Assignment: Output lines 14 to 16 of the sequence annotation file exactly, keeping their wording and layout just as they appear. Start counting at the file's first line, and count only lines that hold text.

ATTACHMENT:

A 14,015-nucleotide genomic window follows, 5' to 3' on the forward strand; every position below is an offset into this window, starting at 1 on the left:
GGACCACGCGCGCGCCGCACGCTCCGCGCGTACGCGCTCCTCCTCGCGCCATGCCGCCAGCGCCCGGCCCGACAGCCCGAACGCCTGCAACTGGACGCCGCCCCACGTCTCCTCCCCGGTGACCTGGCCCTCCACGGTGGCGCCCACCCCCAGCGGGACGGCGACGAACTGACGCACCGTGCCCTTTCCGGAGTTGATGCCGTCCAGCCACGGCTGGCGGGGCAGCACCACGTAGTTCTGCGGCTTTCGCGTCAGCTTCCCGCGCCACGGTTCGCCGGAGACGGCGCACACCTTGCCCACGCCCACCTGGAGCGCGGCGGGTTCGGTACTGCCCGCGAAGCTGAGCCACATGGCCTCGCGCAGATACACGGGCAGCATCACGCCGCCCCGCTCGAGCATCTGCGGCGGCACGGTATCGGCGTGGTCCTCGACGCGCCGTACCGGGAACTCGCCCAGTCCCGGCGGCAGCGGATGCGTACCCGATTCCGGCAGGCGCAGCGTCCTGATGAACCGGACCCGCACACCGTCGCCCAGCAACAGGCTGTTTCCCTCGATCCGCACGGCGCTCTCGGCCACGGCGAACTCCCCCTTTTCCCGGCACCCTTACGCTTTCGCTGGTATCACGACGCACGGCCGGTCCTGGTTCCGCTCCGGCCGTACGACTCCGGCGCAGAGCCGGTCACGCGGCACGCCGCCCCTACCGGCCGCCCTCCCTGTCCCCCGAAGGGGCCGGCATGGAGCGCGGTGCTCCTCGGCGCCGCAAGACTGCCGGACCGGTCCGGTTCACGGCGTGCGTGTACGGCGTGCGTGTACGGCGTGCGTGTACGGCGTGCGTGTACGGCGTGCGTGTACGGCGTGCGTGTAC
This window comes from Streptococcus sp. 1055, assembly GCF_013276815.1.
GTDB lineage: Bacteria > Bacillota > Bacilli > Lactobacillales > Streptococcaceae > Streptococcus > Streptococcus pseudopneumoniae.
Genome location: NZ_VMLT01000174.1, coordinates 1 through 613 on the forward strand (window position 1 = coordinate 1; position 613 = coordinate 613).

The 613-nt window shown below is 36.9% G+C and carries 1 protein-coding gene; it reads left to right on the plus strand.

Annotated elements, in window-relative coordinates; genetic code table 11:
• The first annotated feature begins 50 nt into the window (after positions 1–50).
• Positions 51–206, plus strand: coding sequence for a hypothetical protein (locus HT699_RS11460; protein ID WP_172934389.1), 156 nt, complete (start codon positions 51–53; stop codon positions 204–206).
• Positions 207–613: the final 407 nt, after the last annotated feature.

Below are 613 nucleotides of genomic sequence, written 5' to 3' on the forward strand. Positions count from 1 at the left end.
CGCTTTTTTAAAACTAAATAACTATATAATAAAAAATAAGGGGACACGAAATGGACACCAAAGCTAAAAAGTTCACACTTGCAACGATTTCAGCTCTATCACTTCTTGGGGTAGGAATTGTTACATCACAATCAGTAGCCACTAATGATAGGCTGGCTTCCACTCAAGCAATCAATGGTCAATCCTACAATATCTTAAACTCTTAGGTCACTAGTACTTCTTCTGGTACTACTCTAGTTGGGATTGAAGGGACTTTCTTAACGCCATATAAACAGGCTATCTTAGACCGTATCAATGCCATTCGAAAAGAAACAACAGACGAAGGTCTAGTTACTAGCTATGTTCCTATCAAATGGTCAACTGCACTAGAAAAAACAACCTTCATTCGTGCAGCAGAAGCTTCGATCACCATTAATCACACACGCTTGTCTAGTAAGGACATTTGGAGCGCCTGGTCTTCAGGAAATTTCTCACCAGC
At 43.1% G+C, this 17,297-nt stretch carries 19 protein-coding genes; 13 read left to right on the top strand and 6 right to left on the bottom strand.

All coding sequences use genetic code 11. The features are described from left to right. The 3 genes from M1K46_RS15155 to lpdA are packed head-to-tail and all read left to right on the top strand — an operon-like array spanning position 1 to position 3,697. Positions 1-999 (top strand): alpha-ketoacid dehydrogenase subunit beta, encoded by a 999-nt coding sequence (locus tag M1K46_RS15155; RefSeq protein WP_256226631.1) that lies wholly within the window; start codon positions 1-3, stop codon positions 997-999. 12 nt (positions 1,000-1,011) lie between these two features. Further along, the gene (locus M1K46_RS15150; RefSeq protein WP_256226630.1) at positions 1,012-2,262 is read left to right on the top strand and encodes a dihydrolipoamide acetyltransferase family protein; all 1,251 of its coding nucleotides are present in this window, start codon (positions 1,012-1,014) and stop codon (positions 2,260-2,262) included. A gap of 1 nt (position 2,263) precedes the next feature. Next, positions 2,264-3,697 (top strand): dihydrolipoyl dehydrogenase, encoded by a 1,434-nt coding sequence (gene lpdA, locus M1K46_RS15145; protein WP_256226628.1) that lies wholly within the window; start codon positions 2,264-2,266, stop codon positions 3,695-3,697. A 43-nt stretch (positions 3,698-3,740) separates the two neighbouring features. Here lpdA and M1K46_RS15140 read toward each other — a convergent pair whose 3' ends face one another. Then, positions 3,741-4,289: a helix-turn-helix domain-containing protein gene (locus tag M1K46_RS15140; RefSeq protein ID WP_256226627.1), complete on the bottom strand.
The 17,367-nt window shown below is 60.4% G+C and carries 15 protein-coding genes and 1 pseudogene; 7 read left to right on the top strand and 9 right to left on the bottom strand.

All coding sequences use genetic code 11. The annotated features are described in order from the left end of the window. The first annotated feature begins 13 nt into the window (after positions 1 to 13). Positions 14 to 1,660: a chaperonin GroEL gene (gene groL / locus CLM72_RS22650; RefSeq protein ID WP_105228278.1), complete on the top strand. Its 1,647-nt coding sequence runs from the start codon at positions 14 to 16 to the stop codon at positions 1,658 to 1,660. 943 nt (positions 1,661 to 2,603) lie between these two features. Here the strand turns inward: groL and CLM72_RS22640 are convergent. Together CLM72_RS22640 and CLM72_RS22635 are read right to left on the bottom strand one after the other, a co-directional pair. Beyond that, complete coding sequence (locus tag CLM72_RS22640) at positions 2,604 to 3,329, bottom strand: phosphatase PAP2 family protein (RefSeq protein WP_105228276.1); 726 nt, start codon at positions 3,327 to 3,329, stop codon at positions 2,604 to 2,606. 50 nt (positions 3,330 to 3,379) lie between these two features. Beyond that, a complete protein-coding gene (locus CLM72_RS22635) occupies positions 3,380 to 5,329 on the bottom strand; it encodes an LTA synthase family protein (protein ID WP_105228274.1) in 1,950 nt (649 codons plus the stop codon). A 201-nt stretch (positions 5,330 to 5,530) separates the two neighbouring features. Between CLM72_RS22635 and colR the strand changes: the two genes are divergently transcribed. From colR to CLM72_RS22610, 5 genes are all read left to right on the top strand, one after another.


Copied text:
All coding sequences use genetic code 11. The features are described from left to right. The 3 genes from M1K46_RS15155 to lpdA are packed head-to-tail and all read left to right on the top strand — an operon-like array spanning position 1 to position 3,697. Positions 1-999 (top strand): alpha-ketoacid dehydrogenase subunit beta, encoded by a 999-nt coding sequence (locus tag M1K46_RS15155; RefSeq protein WP_256226631.1) that lies wholly within the window; start codon positions 1-3, stop codon positions 997-999. 12 nt (positions 1,000-1,011) lie between these two features. Further along, the gene (locus M1K46_RS15150; RefSeq protein WP_256226630.1) at positions 1,012-2,262 is read left to right on the top strand and encodes a dihydrolipoamide acetyltransferase family protein; all 1,251 of its coding nucleotides are present in this window, start codon (positions 1,012-1,014) and stop codon (positions 2,260-2,262) included. A gap of 1 nt (position 2,263) precedes the next feature. Next, positions 2,264-3,697 (top strand): dihydrolipoyl dehydrogenase, encoded by a 1,434-nt coding sequence (gene lpdA, locus M1K46_RS15145; protein WP_256226628.1) that lies wholly within the window; start codon positions 2,264-2,266, stop codon positions 3,695-3,697. A 43-nt stretch (positions 3,698-3,740) separates the two neighbouring features. Here lpdA and M1K46_RS15140 read toward each other — a convergent pair whose 3' ends face one another. Then, positions 3,741-4,289: a helix-turn-helix domain-containing protein gene (locus tag M1K46_RS15140; RefSeq protein ID WP_256226627.1), complete on the bottom strand.
The 17,367-nt window shown below is 60.4% G+C and carries 15 protein-coding genes and 1 pseudogene; 7 read left to right on the top strand and 9 right to left on the bottom strand.

All coding sequences use genetic code 11. The annotated features are described in order from the left end of the window. The first annotated feature begins 13 nt into the window (after positions 1 to 13). Positions 14 to 1,660: a chaperonin GroEL gene (gene groL / locus CLM72_RS22650; RefSeq protein ID WP_105228278.1), complete on the top strand. Its 1,647-nt coding sequence runs from the start codon at positions 14 to 16 to the stop codon at positions 1,658 to 1,660. 943 nt (positions 1,661 to 2,603) lie between these two features. Here the strand turns inward: groL and CLM72_RS22640 are convergent. Together CLM72_RS22640 and CLM72_RS22635 are read right to left on the bottom strand one after the other, a co-directional pair. Beyond that, complete coding sequence (locus tag CLM72_RS22640) at positions 2,604 to 3,329, bottom strand: phosphatase PAP2 family protein (RefSeq protein WP_105228276.1); 726 nt, start codon at positions 3,327 to 3,329, stop codon at positions 2,604 to 2,606. 50 nt (positions 3,330 to 3,379) lie between these two features. Beyond that, a complete protein-coding gene (locus CLM72_RS22635) occupies positions 3,380 to 5,329 on the bottom strand; it encodes an LTA synthase family protein (protein ID WP_105228274.1) in 1,950 nt (649 codons plus the stop codon). A 201-nt stretch (positions 5,330 to 5,530) separates the two neighbouring features. Between CLM72_RS22635 and colR the strand changes: the two genes are divergently transcribed. From colR to CLM72_RS22610, 5 genes are all read left to right on the top strand, one after another.